Seeking Spiritual Roots
The great truth of the New Testament is that Christians are children of God by adoption. Today many people have forgotten that the New Testament preaches the revolutionary doctrine that our relationship to God is not through physical descent, but by adoption (Romans 8:23; Galatians 4:5; Ephesians 1:5).
The implications of this doctrine are profound. All Christians are united by bonds of faith and love, not physical relationships (Ephesians 2). Thus, Christianity is not a tribal religion rooted in local communities bound by kinship bonds. Rather, it is a world faith that unites all believers.
Repeatedly, both the Old and New Testaments point to examples of faith which we are encouraged to follow and remember (Joshua 4; Luke 11:29-32; Acts 7; Hebrews 12). Remembering acts of courage and obedience to God strengthens our own faith. This fact was long recognized by the leaders of the church. Throughout history, Christians have told and retold stories of courage and faith. Yet today these stories are all but forgotten. Lives of the saints which were once standard texts for every educated person and pious believer are now rarely read, and books like Foxe's Book of Martyrs (1554) are left unopened.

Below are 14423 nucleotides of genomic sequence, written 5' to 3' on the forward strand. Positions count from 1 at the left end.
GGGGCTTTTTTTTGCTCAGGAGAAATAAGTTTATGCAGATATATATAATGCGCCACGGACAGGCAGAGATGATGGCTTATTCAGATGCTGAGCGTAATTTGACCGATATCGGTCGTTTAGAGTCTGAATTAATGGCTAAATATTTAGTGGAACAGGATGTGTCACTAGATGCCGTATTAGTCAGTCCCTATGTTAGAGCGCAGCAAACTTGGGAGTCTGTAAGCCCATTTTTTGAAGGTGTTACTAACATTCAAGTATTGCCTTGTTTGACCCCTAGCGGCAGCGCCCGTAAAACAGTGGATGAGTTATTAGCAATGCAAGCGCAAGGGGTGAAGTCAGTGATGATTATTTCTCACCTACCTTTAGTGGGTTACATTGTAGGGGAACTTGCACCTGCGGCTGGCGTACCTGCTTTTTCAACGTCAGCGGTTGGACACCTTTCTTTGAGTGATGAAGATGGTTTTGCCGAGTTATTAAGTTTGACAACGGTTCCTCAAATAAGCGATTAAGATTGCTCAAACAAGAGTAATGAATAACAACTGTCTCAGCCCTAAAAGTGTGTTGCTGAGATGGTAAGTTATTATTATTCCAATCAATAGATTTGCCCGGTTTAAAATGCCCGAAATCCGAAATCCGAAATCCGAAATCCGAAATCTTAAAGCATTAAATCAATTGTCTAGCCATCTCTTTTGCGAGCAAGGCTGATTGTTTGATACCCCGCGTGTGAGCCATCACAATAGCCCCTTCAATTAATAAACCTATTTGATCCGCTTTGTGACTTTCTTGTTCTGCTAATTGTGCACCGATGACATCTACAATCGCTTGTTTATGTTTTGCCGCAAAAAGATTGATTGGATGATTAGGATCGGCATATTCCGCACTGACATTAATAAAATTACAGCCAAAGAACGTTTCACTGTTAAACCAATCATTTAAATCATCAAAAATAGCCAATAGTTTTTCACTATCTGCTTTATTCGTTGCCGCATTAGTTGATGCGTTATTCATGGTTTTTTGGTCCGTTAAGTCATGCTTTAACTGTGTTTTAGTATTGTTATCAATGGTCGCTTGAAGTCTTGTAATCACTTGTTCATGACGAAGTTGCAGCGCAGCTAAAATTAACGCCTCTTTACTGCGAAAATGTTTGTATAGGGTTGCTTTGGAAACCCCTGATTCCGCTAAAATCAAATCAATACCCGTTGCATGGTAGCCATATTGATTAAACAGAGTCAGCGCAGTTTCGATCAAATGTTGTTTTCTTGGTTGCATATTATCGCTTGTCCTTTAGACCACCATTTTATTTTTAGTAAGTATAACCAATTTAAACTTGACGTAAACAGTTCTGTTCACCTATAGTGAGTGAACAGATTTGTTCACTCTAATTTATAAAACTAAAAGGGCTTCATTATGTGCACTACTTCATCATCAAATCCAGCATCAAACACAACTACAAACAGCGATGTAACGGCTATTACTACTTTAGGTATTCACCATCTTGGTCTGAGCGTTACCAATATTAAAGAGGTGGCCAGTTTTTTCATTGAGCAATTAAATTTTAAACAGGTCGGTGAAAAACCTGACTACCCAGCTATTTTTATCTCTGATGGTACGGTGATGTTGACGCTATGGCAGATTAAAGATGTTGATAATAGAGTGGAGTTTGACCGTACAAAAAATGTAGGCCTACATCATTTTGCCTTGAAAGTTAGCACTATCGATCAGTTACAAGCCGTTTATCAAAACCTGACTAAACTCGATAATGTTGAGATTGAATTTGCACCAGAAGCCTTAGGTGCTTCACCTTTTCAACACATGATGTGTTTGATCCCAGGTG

Today, Christians are quickly forgetting their rich spiritual heritage as Christian biographies are replaced in popular culture by secular gossip. Popular magazines, radio, and television are full of "lives." But they are the lives of pop singers, film stars, television personalities, and secular politicians. Instead of teaching spiritual lessons, they repeat trivia and revel in scandal. Something has been lost. And it is this something that can be recaptured by Christians who begin to search for their spiritual roots.
Visiting Italy to learn about great acts of faith can be a rewarding experience, and it is something all Christians, regardless of race or nationality, can find profitable. This spiritual quest helps us see our own lives in perspective and understand our times against a much greater backdrop than tonight's television news. That is the quest this book encourages you to begin.